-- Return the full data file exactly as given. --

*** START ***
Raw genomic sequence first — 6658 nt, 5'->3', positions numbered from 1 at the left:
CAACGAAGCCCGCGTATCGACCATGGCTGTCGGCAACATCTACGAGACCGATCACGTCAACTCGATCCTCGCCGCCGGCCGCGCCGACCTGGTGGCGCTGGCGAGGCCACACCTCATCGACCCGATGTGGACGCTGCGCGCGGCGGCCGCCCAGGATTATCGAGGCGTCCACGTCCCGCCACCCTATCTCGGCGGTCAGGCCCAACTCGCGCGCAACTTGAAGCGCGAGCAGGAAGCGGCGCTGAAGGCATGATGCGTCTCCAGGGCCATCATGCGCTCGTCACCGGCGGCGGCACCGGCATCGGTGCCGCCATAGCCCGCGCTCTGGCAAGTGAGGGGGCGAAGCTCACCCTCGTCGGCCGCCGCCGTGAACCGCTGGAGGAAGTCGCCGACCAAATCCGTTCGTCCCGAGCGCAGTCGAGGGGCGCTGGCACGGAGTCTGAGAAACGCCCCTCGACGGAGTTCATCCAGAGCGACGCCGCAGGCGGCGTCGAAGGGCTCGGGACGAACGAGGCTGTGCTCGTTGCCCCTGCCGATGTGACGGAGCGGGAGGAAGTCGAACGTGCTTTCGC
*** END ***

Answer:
Raw genomic sequence first — 6658 nt, 5'->3', positions numbered from 1 at the left:
CAACGAAGCCCGCGTATCGACCATGGCTGTCGGCAACATCTACGAGACCGATCACGTCAACTCGATCCTCGCCGCCGGCCGCGCCGACCTGGTGGCGCTGGCGAGGCCACACCTCATCGACCCGATGTGGACGCTGCGCGCGGCGGCCGCCCAGGATTATCGAGGCGTCCACGTCCCGCCACCCTATCTCGGCGGTCAGGCCCAACTCGCGCGCAACTTGAAGCGCGAGCAGGAAGCGGCGCTGAAGGCATGATGCGTCTCCAGGGCCATCATGCGCTCGTCACCGGCGGCGGCACCGGCATCGGTGCCGCCATAGCCCGCGCTCTGGCAAGTGAGGGGGCGAAGCTCACCCTCGTCGGCCGCCGCCGTGAACCGCTGGAGGAAGTCGCCGACCAAATCCGTTCGTCCCGAGCGCAGTCGAGGGGCGCTGGCACGGAGTCTGAGAAACGCCCCTCGACGGAGTTCATCCAGAGCGACGCCGCAGGCGGCGTCGAAGGGCTCGGGACGAACGAGGCTGTGCTCGTTGCCCCTGCCGATGTGACGGAGCGGGAGGAAGTCGAACGTGCTTTCGC